Did you learn anything while writing the book?

One cannot address a dominant set of social concerns without first understanding it. The given is not indelibly cemented into place. What looks like natural conditions is often, at the very least, socially arranged. That means what we have made with debilitating effect we can unmake.

Above all, this invites a relational mode of analysis. It involves seeing—in the sense of looking at the world—in its deeply relational constitution. What we do in one place both affects and is affected by what others are doing elsewhere. Like the weather, environmental impacts and pandemics know no national boundaries or borders. Tracking is at once individually isolating and, less visibly, deeply relational. Racial ideas circulate globally, even if taken up and expressed differently in one place from another, just as racisms in one place are shored up and sustained by racisms elsewhere. For example, critical race theory was originally formulated and fashioned in American law schools but both its application and of late its facile condemnation have been taken up as far afield as Britain, France, and Australia.

And second, I found myself reaching a more hopeful conclusion, if not ending. I suggest that those societies that have taken seriously infrastructures of care for members of the society at large are far better able to address collective challenges such as pandemics and the impacts of climate change, or indeed racisms, at least in principle. Societies that fared better in quickly addressing the pandemic and saving their populations from rampant infection and death have been those that have invested more readily and enduringly in social infrastructures of care.

What is the purpose of the book?

To elaborate an analysis and vocabulary for understanding the debilitating social and ecological conditions we have created and face, and how we might address the challenges in creatively relational ways.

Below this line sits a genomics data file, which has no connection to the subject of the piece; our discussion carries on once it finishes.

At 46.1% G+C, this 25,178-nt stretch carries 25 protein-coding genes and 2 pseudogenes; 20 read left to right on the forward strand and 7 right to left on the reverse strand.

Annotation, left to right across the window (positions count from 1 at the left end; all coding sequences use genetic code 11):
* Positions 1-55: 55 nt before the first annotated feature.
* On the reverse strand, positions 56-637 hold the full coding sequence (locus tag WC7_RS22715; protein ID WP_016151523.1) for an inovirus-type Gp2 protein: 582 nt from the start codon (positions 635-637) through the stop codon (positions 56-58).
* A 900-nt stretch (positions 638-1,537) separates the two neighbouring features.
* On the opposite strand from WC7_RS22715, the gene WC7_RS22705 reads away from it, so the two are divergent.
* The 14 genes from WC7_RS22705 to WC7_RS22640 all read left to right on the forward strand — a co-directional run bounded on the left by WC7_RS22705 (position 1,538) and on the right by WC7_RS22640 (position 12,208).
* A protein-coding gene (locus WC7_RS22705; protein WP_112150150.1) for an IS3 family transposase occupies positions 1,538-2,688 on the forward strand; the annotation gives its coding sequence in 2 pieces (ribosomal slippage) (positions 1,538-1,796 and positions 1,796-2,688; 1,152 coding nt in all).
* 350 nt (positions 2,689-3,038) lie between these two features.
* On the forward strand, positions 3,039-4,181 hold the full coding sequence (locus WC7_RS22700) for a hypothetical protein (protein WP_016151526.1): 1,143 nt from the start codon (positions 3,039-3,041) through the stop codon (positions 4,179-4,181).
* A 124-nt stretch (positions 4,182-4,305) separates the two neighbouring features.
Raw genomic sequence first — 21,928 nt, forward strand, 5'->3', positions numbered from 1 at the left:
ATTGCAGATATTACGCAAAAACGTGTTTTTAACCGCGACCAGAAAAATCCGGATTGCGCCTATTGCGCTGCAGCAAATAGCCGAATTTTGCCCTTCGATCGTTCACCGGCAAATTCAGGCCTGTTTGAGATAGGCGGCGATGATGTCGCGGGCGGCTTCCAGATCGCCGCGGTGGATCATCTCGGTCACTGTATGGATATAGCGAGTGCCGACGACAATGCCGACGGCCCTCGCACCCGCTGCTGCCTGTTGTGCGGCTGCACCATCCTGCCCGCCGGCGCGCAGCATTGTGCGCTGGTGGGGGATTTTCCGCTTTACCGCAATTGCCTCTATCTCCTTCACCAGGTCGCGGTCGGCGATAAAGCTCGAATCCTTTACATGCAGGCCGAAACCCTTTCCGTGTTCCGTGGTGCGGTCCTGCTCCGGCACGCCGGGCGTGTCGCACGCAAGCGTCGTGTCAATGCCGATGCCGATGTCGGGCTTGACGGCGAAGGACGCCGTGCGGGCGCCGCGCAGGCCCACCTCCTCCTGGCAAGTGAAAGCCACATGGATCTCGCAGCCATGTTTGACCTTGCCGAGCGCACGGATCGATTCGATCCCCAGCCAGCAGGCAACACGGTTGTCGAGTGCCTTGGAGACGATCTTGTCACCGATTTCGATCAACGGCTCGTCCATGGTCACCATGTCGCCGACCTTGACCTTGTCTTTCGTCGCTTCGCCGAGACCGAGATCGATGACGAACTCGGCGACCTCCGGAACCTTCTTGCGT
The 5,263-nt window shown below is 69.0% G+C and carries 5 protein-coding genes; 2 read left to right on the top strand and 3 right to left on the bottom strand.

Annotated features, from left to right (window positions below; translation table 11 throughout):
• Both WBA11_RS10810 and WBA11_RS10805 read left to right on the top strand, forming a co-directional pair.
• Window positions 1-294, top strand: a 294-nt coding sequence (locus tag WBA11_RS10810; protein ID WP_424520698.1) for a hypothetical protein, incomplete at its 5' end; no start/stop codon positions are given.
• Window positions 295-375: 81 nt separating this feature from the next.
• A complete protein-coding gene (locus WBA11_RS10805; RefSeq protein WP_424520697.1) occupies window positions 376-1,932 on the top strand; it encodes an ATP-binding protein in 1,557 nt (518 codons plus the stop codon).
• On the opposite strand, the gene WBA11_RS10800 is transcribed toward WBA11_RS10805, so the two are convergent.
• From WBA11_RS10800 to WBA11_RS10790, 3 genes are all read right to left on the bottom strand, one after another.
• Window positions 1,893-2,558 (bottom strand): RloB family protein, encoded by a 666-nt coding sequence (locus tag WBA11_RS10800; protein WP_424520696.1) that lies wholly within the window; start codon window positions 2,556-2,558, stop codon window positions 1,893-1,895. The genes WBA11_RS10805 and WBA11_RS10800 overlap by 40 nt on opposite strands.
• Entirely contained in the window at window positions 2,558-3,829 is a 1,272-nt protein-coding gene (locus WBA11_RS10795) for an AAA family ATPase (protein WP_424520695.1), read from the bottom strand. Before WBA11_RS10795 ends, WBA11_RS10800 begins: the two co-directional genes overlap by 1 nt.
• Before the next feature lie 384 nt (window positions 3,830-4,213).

What are you wanting your readers to take away from the material?

Three insights: that we have created a world that in all it gives us is undermining the very conditions of possibility for sustaining those affordances; that the technological apparatuses so completely transforming our worlds and who we are in them,    especially tracking technologies, enable possibilities not previously available. But at the very same time they have proved debilitating, socially, ecologically, and increasingly politically; that a completely self-regarding disposition to the world, individually and nationally, is in stark contrast with one that recognizes our deeply relational condition socio-ecologically; the deeply relational ways in which socio-ecological worlds are constituted become key to addressing the challenges we are facing interactively.

What were the key challenges you faced when writing this book?

The conditions unfolding across the world were transforming remarkably quickly. The pandemic took hold in the middle of writing the book, shutting down much of what we had taken for granted. It revealed deep socio-economic  disparities, racially indexed, exacerbating the impacts.  These were further ramified by the George Floyd murder, among others, and the protests that followed. While I was already lacing racial analysis into the analytic contours of the book, the series of police killings and protests as well as the attacks on Asians, especially women, needed to be referenced. Nor could one write a book about dread without addressing the pandemic. So I added a chapter devoted to Covid and its social impacts and implications pretty much in situ.

What was the highlight of writing this book?

Being in sustained conversation with close intellectual friends and colleagues about the range of conditions I address in the book. This was especially productive and meaningful given our extended collective remoteness as a pandemic consequence. But also, because I was thinking and writing in the midst of an unfolding of the very conditions which I was addressing.